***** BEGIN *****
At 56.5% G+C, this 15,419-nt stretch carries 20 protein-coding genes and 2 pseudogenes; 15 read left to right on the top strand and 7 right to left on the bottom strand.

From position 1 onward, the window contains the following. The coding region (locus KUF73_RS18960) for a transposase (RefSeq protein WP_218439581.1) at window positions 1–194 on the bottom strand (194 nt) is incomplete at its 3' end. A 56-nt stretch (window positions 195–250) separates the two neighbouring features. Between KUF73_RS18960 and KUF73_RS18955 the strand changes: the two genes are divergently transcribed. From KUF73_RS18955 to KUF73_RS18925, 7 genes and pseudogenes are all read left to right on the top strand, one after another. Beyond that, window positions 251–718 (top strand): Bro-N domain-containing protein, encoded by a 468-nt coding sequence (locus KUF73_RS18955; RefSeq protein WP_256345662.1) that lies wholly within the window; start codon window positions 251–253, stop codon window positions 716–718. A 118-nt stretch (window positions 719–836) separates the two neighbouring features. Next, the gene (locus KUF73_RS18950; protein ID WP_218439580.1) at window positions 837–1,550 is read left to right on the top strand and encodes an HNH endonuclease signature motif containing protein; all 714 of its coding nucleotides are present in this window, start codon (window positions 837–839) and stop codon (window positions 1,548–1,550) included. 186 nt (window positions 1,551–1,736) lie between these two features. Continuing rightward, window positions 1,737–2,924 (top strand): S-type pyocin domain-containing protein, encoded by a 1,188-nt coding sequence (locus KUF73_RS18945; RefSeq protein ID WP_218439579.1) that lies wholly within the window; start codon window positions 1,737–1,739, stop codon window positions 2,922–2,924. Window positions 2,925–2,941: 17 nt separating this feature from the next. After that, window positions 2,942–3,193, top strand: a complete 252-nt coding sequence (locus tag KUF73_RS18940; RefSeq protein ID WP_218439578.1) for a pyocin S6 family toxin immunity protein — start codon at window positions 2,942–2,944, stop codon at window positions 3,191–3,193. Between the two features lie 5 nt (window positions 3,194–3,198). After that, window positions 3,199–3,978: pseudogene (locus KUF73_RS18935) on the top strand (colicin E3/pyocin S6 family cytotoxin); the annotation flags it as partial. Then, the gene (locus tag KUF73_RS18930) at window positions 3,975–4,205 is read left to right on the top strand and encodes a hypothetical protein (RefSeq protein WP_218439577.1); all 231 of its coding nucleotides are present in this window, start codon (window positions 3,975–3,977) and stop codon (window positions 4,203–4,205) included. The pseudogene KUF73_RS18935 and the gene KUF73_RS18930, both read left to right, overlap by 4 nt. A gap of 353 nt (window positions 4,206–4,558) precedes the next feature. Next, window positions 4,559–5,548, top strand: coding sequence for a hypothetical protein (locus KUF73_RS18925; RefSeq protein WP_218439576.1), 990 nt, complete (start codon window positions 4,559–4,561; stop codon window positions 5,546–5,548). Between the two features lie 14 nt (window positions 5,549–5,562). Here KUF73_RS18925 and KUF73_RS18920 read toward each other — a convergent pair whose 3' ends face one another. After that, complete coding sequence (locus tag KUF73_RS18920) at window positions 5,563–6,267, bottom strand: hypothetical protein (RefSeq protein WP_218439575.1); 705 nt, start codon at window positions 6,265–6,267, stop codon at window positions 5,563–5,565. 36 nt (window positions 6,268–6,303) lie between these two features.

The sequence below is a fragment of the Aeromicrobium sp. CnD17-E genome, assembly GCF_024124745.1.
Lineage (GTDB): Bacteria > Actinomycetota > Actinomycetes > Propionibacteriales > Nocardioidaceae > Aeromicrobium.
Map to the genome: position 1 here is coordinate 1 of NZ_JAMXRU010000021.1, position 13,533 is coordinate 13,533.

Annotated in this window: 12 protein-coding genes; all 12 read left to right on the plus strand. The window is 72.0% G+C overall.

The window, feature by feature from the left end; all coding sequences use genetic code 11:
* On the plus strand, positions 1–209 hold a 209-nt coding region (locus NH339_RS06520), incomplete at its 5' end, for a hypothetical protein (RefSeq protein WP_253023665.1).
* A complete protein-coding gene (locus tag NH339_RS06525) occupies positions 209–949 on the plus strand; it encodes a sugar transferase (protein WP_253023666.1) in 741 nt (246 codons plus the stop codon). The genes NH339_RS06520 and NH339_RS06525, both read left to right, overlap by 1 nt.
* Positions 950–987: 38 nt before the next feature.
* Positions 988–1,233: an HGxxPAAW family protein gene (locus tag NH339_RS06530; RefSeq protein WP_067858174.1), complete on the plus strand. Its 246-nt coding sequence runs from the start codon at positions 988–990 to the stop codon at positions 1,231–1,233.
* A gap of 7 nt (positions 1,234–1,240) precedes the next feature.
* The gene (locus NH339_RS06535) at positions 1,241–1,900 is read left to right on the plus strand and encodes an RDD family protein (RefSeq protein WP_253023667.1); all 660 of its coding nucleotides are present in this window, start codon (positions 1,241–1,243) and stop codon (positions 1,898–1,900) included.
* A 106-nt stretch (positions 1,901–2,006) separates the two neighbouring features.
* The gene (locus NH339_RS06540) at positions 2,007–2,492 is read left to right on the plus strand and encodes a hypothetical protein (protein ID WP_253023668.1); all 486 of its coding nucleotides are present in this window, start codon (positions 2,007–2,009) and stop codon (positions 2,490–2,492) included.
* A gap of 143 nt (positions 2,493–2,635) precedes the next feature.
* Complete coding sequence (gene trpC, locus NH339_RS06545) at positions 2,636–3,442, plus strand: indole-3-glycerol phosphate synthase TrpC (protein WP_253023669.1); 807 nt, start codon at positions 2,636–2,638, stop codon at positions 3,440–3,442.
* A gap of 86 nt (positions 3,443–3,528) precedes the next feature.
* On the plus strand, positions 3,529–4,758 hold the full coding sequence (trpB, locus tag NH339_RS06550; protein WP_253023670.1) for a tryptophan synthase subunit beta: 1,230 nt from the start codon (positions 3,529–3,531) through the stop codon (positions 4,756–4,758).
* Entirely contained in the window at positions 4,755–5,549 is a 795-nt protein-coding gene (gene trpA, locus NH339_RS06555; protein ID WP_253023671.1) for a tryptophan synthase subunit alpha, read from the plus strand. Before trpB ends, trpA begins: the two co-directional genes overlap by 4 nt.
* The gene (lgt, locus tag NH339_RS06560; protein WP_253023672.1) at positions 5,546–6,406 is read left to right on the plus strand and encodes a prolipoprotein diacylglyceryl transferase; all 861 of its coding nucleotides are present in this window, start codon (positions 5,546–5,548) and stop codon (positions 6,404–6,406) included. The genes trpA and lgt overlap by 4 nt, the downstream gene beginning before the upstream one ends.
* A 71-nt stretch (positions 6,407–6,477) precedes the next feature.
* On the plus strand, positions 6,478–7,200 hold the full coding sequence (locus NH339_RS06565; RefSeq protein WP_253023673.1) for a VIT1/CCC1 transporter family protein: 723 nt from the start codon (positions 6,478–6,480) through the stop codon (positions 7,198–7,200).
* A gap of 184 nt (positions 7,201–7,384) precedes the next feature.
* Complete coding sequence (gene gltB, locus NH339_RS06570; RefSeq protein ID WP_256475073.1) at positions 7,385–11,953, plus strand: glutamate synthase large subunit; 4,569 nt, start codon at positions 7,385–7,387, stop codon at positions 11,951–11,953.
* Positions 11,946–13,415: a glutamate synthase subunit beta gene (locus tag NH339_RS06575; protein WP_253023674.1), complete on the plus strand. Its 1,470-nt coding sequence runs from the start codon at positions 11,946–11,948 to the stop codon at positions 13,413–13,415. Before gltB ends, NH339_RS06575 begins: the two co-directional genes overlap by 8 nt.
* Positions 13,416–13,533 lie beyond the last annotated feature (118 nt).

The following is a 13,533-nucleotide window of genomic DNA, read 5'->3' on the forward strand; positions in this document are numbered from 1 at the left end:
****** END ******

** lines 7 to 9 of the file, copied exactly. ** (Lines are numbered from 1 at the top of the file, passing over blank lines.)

The window, feature by feature from the left end; all coding sequences use genetic code 11:
* On the plus strand, positions 1–209 hold a 209-nt coding region (locus NH339_RS06520), incomplete at its 5' end, for a hypothetical protein (RefSeq protein WP_253023665.1).
* A complete protein-coding gene (locus tag NH339_RS06525) occupies positions 209–949 on the plus strand; it encodes a sugar transferase (protein WP_253023666.1) in 741 nt (246 codons plus the stop codon). The genes NH339_RS06520 and NH339_RS06525, both read left to right, overlap by 1 nt.